By: Edward R. Milhorn, Compliance Consulting Director

On January 19, 2021, the Federal Deposit Insurance Corporation (“FDIC”), the Office of the Comptroller of the Currency (“OCC”), the National Credit Union Administration (“NCUA”) and the Consumer Financial Protection Bureau (“Bureau”) issued final rules clarifying and codifying the role of supervisory guidance. Specifically, these final rules codify the “Interagency Statement Clarifying the Role of Supervisory Guidance” (“Statement”), which was issued by the agencies in September 2018. By codifying the Statement, the contents of the Statement become legally binding for the agencies, which confirms that the agencies will continue to follow and respect the limits of administrative law in carrying out their supervisory responsibilities.

The Statement sought to clarify that supervisory guidance does not establish rules having the force and effect of law, unlike rules adopted through a formal rulemaking process. Instead, as noted in the final rules, supervisory guidance advises the public “prospectively of the manner in which the agency proposes to exercise a discretionary power” and does not create binding legal obligations. Further, supervisory guidance typically clarifies agency expectations and priorities, and provides much-needed examples of what is considered to be acceptable practices in complying with regulatory requirements and other industry standards.

The Statement’s proposed rules were adopted without significant changes, and among the notable information, the final rules clarify that the agencies intend to:

  • Limit the use of numerical thresholds in guidance
  • Reduce the issuance of multiple supervisory guidance documents on the same topic
  • Make the role of supervisory guidance clear in communications to examiners and supervised institutions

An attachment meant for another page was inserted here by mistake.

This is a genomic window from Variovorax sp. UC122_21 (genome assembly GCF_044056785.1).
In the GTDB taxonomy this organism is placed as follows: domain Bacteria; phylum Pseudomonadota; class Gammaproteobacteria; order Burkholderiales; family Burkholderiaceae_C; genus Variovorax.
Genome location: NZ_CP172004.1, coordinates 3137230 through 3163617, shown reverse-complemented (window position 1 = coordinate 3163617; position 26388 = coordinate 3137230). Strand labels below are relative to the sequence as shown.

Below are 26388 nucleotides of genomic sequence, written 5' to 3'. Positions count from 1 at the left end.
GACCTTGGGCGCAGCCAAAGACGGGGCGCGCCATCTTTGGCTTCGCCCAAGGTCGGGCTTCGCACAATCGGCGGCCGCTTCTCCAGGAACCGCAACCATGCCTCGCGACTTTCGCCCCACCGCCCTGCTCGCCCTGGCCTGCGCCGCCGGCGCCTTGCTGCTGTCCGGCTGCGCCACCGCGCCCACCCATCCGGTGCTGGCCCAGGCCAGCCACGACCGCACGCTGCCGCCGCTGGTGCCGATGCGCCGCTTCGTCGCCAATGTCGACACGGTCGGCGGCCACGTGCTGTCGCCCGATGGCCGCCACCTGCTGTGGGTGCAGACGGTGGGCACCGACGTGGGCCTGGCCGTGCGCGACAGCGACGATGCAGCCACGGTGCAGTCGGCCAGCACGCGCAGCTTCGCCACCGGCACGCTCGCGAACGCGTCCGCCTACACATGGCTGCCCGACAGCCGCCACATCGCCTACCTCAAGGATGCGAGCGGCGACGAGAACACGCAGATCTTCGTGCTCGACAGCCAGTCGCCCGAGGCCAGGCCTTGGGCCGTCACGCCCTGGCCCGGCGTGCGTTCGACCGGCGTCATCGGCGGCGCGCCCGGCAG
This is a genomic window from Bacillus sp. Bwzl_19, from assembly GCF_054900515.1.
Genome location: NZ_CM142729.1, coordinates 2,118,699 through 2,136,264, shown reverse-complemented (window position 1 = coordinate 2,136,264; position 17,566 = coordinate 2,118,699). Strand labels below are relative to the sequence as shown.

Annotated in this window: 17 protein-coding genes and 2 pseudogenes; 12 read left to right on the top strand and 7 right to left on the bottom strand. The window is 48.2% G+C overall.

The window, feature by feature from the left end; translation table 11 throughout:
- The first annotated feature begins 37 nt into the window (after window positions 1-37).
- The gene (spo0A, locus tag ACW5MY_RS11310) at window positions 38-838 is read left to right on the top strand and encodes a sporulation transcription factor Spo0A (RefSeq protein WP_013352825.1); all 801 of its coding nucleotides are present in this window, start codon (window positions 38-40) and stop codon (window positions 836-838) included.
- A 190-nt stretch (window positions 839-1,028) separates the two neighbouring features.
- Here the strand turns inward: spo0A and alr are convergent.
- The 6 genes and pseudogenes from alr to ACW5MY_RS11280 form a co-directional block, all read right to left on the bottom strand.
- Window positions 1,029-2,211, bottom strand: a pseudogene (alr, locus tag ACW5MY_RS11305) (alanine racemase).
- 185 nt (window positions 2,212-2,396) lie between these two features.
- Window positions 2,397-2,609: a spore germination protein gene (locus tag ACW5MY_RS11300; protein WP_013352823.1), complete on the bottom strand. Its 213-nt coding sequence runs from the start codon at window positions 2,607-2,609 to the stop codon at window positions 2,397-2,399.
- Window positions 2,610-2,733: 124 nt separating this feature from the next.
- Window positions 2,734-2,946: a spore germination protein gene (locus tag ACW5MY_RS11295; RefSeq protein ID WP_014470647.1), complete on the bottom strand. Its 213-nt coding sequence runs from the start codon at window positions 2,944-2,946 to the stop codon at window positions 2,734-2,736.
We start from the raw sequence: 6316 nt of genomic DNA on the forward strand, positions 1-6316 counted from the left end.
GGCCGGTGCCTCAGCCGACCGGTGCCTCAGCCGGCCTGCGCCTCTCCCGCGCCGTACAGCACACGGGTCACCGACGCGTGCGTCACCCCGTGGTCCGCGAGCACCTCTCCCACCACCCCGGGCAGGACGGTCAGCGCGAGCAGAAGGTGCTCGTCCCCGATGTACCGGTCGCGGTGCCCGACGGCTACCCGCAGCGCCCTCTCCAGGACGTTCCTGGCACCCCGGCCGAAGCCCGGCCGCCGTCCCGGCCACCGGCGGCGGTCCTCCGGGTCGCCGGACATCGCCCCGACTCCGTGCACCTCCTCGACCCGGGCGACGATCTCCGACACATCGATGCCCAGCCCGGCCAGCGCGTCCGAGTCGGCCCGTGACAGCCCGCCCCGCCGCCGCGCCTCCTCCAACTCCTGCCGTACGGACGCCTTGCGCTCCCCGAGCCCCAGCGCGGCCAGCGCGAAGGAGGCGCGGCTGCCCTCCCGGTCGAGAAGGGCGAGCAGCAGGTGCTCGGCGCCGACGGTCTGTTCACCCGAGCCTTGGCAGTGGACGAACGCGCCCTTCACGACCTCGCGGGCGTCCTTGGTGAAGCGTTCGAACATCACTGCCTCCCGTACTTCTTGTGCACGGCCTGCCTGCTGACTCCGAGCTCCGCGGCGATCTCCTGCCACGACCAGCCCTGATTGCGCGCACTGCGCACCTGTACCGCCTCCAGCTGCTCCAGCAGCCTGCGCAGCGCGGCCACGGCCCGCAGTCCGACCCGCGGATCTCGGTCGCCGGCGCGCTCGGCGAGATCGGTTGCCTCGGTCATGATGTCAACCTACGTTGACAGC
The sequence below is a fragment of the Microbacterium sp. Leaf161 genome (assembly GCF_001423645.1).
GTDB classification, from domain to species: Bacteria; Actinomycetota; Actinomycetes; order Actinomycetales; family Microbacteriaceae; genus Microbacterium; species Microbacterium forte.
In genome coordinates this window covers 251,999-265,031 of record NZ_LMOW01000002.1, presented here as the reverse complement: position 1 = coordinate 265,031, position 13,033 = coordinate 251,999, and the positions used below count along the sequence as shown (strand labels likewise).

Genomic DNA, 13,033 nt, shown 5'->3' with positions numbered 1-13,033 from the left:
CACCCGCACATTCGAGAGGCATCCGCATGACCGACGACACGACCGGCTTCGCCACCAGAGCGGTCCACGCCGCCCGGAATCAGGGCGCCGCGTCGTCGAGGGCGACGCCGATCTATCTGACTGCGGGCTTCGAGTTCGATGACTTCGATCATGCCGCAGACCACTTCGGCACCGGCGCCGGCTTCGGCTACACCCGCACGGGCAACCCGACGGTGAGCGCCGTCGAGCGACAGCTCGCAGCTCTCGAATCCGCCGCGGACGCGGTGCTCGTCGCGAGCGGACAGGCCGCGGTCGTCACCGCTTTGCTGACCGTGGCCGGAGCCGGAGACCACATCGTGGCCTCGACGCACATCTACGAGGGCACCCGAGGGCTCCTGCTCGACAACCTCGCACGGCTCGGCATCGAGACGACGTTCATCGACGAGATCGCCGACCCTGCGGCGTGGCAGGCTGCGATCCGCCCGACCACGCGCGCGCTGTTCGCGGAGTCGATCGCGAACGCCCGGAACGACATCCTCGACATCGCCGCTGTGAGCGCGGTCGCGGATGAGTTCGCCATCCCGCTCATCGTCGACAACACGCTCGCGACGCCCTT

• Encourage supervised institutions to discuss their concerns about supervisory guidance with their agency contact

Although the final rule signals that the agencies will not cite an institution for a “violation” of guidance, it is important to remember that the guidance issued by regulators will remain an important resource for financial institutions when developing or amending their compliance management systems (CMS), or components of their CMS. Institutions who are subject to the agencies’ oversight should not overlook past and future guidance and compliance aids, as they will continue to be both an important part of any entity’s preparation for supervision, as well as an essential tool for managing their CMS.

As previously noted, the agencies adopted the final rule on an agency-by-agency basis, as opposed to a joint final rulemaking, noting that “having separate final rules has enabled agencies to better focus on explaining any agency-specific issues to their respective audiences of supervised institutions and agency employees.” In addition to the agencies mentioned in this article, the Federal Reserve is also expected to adopt similar rules in the near future. For those interested in seeing the final rules for each agency, you can find the rules at the following links: